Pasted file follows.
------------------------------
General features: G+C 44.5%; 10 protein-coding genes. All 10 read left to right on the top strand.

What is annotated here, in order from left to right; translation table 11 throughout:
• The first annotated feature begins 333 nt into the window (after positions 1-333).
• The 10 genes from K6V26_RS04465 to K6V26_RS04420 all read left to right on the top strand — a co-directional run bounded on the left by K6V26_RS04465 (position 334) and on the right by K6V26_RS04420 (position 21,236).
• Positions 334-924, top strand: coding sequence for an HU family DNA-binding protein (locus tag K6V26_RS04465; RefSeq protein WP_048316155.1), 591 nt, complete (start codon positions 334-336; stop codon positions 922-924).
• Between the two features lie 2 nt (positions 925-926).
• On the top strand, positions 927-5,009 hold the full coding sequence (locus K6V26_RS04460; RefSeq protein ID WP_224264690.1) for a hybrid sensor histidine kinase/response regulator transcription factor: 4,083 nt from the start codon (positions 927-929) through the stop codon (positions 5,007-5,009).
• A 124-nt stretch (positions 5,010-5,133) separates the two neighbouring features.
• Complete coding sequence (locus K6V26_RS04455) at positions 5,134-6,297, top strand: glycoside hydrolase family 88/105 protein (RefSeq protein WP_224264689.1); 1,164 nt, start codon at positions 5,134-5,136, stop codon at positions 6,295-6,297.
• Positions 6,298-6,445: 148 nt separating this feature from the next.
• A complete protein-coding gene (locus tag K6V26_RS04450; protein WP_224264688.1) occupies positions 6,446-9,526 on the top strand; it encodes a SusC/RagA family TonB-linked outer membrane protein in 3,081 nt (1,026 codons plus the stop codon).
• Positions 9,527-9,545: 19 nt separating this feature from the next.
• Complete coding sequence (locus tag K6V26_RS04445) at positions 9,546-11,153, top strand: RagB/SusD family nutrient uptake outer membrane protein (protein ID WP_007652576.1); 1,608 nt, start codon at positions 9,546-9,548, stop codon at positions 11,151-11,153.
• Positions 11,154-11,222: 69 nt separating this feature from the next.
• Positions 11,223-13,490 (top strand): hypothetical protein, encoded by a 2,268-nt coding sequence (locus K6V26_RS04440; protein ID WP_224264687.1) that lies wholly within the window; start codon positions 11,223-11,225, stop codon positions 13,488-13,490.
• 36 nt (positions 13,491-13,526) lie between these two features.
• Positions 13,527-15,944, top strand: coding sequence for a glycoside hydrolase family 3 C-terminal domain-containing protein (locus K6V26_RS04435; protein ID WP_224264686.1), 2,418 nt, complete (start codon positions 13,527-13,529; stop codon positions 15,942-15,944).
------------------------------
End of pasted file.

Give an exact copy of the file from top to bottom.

General features: G+C 44.5%; 10 protein-coding genes. All 10 read left to right on the top strand.

What is annotated here, in order from left to right; translation table 11 throughout:
• The first annotated feature begins 333 nt into the window (after positions 1-333).
• The 10 genes from K6V26_RS04465 to K6V26_RS04420 all read left to right on the top strand — a co-directional run bounded on the left by K6V26_RS04465 (position 334) and on the right by K6V26_RS04420 (position 21,236).
• Positions 334-924, top strand: coding sequence for an HU family DNA-binding protein (locus tag K6V26_RS04465; RefSeq protein WP_048316155.1), 591 nt, complete (start codon positions 334-336; stop codon positions 922-924).
• Between the two features lie 2 nt (positions 925-926).
• On the top strand, positions 927-5,009 hold the full coding sequence (locus K6V26_RS04460; RefSeq protein ID WP_224264690.1) for a hybrid sensor histidine kinase/response regulator transcription factor: 4,083 nt from the start codon (positions 927-929) through the stop codon (positions 5,007-5,009).
• A 124-nt stretch (positions 5,010-5,133) separates the two neighbouring features.
• Complete coding sequence (locus K6V26_RS04455) at positions 5,134-6,297, top strand: glycoside hydrolase family 88/105 protein (RefSeq protein WP_224264689.1); 1,164 nt, start codon at positions 5,134-5,136, stop codon at positions 6,295-6,297.
• Positions 6,298-6,445: 148 nt separating this feature from the next.
• A complete protein-coding gene (locus tag K6V26_RS04450; protein WP_224264688.1) occupies positions 6,446-9,526 on the top strand; it encodes a SusC/RagA family TonB-linked outer membrane protein in 3,081 nt (1,026 codons plus the stop codon).
• Positions 9,527-9,545: 19 nt separating this feature from the next.
• Complete coding sequence (locus tag K6V26_RS04445) at positions 9,546-11,153, top strand: RagB/SusD family nutrient uptake outer membrane protein (protein ID WP_007652576.1); 1,608 nt, start codon at positions 9,546-9,548, stop codon at positions 11,151-11,153.
• Positions 11,154-11,222: 69 nt separating this feature from the next.
• Positions 11,223-13,490 (top strand): hypothetical protein, encoded by a 2,268-nt coding sequence (locus K6V26_RS04440; protein ID WP_224264687.1) that lies wholly within the window; start codon positions 11,223-11,225, stop codon positions 13,488-13,490.
• 36 nt (positions 13,491-13,526) lie between these two features.
• Positions 13,527-15,944, top strand: coding sequence for a glycoside hydrolase family 3 C-terminal domain-containing protein (locus K6V26_RS04435; protein ID WP_224264686.1), 2,418 nt, complete (start codon positions 13,527-13,529; stop codon positions 15,942-15,944).